Youth is a time of opening new doors, trying new
experiences, testing limits. For most of us, it is a tremendously rich
and exciting part of life. As Aristotle said: "The young are
permanently in a state resembling intoxication; for youth is sweet and
they are growing".
Unfortunately, real intoxication is also a factor
of youth. And far too often, it brings an abrupt end to it. Worldwide,
5% of all deaths of young people between the ages of 15 and 29 are
attributable to alcohol use.
In Europe, one in four deaths of men in the age
group 15 to 29 is related to alcohol. In parts of Eastern Europe, the
figure is as high as one in three. All in all, 55 000 young people in
this region died from causes related to alcohol use in 1999. That is a
shocking and tragic waste.
Globally, 140 million people are suffering from
alcohol dependence. Around the world, alcohol takes a heavy toll –
damaging public and private life with countless traffic fatalities and
injuries, home fires, drownings, suicides and violent crimes. But also
debt problems, ruined careers, divorces, birth defects, and children
with permanent emotional damage.
While some progress has been made in reducing
overall alcohol consumption in western parts of the European region,
the situation in the eastern part is worsening, and there are alarming
signs of deteriorating drinking habits among young people across the
Data from across the world suggests that a culture
of sporadic binge drinking among young people may now be increasing
also in developing countries. While overall rates of adult per capita
consumption are falling in many countries, young people are too often
drinking excessive quantities of alcohol to intoxication in single
The economic burden of excessive alcohol use is
also significant. The cost of under-age drinking in the United States
alone has been estimated by the US Department of Justice at nearly $53
billion in 1996.
Another study showed that the annual costs for
alcohol-related hospitalization in the state of New Mexico were USD 51
million while the annual alcohol taxes were only USD 35 million.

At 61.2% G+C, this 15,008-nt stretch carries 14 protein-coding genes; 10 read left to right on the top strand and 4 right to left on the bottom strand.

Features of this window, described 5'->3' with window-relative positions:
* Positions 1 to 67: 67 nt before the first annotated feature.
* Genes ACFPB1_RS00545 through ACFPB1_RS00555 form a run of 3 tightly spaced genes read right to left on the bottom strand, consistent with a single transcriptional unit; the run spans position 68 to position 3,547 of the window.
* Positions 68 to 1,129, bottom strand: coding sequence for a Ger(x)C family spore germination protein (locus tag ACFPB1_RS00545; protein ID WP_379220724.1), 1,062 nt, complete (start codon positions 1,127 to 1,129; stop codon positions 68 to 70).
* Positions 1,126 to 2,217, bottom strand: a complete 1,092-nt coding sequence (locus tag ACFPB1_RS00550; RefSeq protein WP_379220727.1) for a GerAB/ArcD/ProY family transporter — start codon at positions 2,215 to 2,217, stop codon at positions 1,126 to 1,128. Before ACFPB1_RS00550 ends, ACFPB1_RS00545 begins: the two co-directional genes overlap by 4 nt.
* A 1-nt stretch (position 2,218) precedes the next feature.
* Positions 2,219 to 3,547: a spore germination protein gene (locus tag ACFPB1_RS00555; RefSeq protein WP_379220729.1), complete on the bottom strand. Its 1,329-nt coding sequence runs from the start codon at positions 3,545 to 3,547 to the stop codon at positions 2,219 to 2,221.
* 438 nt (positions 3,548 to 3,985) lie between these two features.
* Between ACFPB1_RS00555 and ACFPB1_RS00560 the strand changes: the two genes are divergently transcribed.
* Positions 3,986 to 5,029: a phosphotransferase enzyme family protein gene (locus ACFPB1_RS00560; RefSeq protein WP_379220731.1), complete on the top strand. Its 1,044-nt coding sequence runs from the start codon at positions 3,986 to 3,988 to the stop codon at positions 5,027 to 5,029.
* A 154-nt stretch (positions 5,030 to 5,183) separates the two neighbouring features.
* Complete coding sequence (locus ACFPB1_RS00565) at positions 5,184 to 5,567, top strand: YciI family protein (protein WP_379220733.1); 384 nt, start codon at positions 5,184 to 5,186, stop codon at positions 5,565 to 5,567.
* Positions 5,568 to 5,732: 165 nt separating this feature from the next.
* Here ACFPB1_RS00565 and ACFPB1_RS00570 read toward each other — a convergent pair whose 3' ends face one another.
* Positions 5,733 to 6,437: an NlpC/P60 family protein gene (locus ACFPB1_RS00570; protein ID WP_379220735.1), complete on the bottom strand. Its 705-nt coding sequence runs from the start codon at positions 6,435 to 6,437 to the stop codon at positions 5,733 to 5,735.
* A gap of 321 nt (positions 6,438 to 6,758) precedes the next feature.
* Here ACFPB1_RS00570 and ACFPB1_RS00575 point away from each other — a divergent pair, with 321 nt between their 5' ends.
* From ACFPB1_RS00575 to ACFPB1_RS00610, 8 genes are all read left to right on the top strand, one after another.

According to the latest UN Human Development
Report, alcohol-related vehicle crashes alone are estimated to cost
the Namibian economy at least one percent of gross domestic product
Alcohol use among young people is a serious
problem, but we know that we can considerably reduce the harm through
We have a wealth of experience from efforts to
limit consumption. We know, for example, that prohibition does not
work. The evidence we have indicates that we need a mix of policies.
It is clear that measures that reduce access to
alcohol are effective in reducing consumption. A minimum legal
drinking age, restrictions in number of hours per day or days per week
when alcohol can be bought, and policies on what kind of outlets are
licensed to sell alcohol, all have an effect on total alcohol
Evidence shows that drink-driving regulations
combined with campaigns to explain why these measures are necessary
are highly effective in reducing the deaths and injury from traffic
accidents. But such measures are only effective if they are strictly
Restrictions on advertising reduce consumption.
OECD countries with a ban on alcohol advertising had about 16% lower
alcohol consumption and 23% lower number of traffic fatalities than
countries with no advertising restrictions. For young people, five
extra minutes of alcohol advertising on television per day is
associated with an increase in daily alcohol intake of five grams,
according to recent research.
We know that, if done right, community action
programmes and information and counselling may contribute to creating
awareness about the danger of alcohol. A WHO organized study in ten
countries showed that simple counselling of people who were known to
drink heavily, but who were not alcohol dependent, had a significant
positive effect on both average alcohol consumption and intensity of
For youth we need positive alternatives: better
access to sports and recreation in and out of school.
Information activities have little or no effect,
however, unless they supplement policies which influence access and
use of alcohol such as taxes and age limits.
Alcohol is a serious problem. It is also a
All health policies must have popular support based
on an understanding of their importance. This is especially true of
alcohol policy. Alcohol is deeply embedded in the culture and social
activities of many societies. In these circumstances, a pro-health
policy on alcohol frequently faces strong opposition.
Public support should not be taken for granted but